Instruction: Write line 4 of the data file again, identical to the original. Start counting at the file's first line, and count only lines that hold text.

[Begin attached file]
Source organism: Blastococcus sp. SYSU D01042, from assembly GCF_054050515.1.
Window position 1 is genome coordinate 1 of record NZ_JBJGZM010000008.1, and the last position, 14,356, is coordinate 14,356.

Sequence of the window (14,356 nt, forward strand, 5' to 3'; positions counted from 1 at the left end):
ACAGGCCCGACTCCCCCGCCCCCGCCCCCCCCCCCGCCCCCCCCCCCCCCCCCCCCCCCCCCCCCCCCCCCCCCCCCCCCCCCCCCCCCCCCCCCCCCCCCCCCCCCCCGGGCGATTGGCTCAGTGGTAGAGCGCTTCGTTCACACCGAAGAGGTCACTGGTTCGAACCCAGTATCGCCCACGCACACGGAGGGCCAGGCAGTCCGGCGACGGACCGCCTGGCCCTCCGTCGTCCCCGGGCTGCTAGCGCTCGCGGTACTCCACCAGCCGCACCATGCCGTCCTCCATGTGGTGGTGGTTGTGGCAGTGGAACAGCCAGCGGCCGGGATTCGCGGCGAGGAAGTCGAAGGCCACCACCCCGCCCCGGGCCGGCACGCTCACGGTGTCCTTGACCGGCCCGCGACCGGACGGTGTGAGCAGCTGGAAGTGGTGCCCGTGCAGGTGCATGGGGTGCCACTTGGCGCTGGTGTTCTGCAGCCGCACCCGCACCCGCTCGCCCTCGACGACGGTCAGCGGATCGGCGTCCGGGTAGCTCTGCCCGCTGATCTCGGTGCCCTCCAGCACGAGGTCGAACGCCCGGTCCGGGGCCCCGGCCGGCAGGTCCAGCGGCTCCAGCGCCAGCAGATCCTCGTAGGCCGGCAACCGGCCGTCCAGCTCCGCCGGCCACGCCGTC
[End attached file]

ACAGGCCCGACTCCCCCGCCCCCGCCCCCCCCCCCGCCCCCCCCCCCCCCCCCCCCCCCCCCCCCCCCCCCCCCCCCCCCCCCCCCCCCCCCCCCCCCCCCCCCCCCCCGGGCGATTGGCTCAGTGGTAGAGCGCTTCGTTCACACCGAAGAGGTCACTGGTTCGAACCCAGTATCGCCCACGCACACGGAGGGCCAGGCAGTCCGGCGACGGACCGCCTGGCCCTCCGTCGTCCCCGGGCTGCTAGCGCTCGCGGTACTCCACCAGCCGCACCATGCCGTCCTCCATGTGGTGGTGGTTGTGGCAGTGGAACAGCCAGCGGCCGGGATTCGCGGCGAGGAAGTCGAAGGCCACCACCCCGCCCCGGGCCGGCACGCTCACGGTGTCCTTGACCGGCCCGCGACCGGACGGTGTGAGCAGCTGGAAGTGGTGCCCGTGCAGGTGCATGGGGTGCCACTTGGCGCTGGTGTTCTGCAGCCGCACCCGCACCCGCTCGCCCTCGACGACGGTCAGCGGATCGGCGTCCGGGTAGCTCTGCCCGCTGATCTCGGTGCCCTCCAGCACGAGGTCGAACGCCCGGTCCGGGGCCCCGGCCGGCAGGTCCAGCGGCTCCAGCGCCAGCAGATCCTCGTAGGCCGGCAACCGGCCGTCCAGCTCCGCCGGCCACGCCGTC